I figured out that while the correct settings are important and while lighting is imperative in controlling the image, there’s this other incredibly useful tool to make my photos pop. Lightroom is the only editing tool I’ve ever used to showcase the crazy beautiful places I’m able to visit. It’s become fun to me…an art form if you will. No, truly – it makes for the best plane activity! Give me a glass of wine, headphones and a full SD card at 30,000 feet, and I’m happy. It’s so user friendly both on my laptop and mobile so I’ve never found it to be this scary, intimidating platform. My current subscription gets me Lightroom Classic, Lightroom CC and Photoshop with 1Tb of storage for$19.99/month, completely worth it to me with all the editing I do.
Lightroom Classic vs. Lightroom CC (Creative Cloud)
Lightroom Classic is just that – the classical version of Lightroom that seasoned users are familiar with as it relates to desktop-based (file/folder) workflows. It’s the one we all know and love with local file storage. The sheer scope of what this version can do at the speed it can do it in is beyond impressive. Lightroom CC is the photography service designed to be a cloud-based ecosystem of apps that are deeply integrated and work together seamlessly across desktop, mobile, and web (cloud-based storage). I don’t use the CC version on too many occasions, but I’m happy to have it on my phone when I can’t get to a computer!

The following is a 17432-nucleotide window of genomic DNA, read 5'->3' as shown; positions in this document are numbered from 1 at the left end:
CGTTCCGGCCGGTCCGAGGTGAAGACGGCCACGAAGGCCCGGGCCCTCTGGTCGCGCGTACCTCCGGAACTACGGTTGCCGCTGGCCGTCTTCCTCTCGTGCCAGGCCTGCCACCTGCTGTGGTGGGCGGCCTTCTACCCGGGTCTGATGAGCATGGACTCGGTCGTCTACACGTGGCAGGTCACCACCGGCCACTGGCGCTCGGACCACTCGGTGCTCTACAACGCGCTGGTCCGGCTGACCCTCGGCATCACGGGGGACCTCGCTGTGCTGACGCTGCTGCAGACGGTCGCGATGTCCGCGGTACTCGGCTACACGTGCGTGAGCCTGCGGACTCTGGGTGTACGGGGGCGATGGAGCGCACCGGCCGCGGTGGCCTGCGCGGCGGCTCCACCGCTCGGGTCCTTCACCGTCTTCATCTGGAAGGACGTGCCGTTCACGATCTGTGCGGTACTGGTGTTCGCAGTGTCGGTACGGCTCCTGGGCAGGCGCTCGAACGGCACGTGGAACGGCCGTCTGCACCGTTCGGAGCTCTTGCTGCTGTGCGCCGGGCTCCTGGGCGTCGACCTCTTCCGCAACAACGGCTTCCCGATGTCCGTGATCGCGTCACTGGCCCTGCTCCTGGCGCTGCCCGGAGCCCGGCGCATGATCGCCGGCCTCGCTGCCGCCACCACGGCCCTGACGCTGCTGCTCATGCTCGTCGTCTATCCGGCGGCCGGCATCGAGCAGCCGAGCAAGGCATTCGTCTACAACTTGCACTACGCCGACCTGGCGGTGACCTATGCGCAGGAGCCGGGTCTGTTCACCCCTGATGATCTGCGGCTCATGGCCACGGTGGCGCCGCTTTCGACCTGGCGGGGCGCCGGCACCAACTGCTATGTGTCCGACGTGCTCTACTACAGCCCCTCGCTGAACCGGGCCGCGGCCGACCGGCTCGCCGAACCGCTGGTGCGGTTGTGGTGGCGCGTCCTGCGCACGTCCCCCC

Inside the Camera
First, let’s go inside the camera – an important place to begin! Before working inside the actual editing platform, you have to first take the photos.
- Shoot in RAW – an image format that allows for the highest level of photo manipulation. They’re massive files which means you’ll probably want a bigger SD card to accommodate them. You can easily make the switch from JPEG to RAW inside your camera.
- When in doubt, underexpose rather than overexpose – this allows the image to retain more detail and edit with a bigger range inside Lightroom.
- My first ever DSLR was a Nikon D3200. After a few years, I upgraded to the D7200. Now, I’m crushing on the Sony a7 III 🙂
Tips & Tricks
1. Import: From the File menu, I click on Import Photos and Videos and go to the tab that shows my external hard drive (where I’ve already transferred all photos from the camera SD card). I then begin the selection process and hit Import once done. Inside the Develop Module is where the real fun begins.
2. Lighting: First things first: I start with exposure, highlights, shadows and whites/blacks. If the image is underexposed, I typically increase the exposure slider, decrease the highlights, and brighten the shadows. The whites/blacks slider can be extremely useful as well in brightening and darkening an image. For example, sliding the blacks to the left can help an image that looks a bit washed out. And then there’s the Tone Curve, almost like a contrast slider on steroids. A few adjustments here can really pack a powerful punch to an image.